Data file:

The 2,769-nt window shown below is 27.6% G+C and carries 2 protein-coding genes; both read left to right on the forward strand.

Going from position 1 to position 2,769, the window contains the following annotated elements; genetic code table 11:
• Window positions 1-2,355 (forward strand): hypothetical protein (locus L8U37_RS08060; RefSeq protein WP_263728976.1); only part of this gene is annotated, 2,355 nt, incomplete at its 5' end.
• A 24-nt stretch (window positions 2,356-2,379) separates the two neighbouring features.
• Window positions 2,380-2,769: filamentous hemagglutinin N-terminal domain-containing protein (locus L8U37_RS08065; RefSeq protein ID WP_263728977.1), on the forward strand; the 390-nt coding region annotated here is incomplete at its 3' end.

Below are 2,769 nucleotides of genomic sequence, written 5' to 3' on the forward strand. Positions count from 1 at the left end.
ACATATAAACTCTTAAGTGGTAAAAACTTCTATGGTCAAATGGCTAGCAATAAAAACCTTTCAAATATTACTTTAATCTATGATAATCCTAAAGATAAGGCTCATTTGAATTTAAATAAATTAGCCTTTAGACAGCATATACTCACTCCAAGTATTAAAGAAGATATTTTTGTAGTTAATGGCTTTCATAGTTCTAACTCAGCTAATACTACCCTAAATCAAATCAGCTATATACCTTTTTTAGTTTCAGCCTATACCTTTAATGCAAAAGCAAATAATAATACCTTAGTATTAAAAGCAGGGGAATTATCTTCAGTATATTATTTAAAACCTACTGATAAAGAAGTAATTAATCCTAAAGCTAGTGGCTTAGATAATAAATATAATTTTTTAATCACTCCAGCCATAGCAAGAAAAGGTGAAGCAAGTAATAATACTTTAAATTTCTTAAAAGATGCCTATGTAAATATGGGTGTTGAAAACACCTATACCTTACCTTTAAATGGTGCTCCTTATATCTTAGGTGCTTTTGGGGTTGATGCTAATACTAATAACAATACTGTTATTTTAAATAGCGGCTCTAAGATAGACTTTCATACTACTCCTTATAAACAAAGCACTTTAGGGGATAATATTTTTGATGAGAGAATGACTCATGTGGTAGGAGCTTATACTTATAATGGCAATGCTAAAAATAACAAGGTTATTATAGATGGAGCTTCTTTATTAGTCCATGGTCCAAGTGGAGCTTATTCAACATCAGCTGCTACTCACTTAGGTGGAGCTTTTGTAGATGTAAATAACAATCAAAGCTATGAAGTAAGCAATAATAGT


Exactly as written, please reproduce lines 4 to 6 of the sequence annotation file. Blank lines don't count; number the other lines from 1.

• A 24-nt stretch (window positions 2,356-2,379) separates the two neighbouring features.
• Window positions 2,380-2,769: filamentous hemagglutinin N-terminal domain-containing protein (locus L8U37_RS08065; RefSeq protein ID WP_263728977.1), on the forward strand; the 390-nt coding region annotated here is incomplete at its 3' end.

Below are 2,769 nucleotides of genomic sequence, written 5' to 3' on the forward strand. Positions count from 1 at the left end.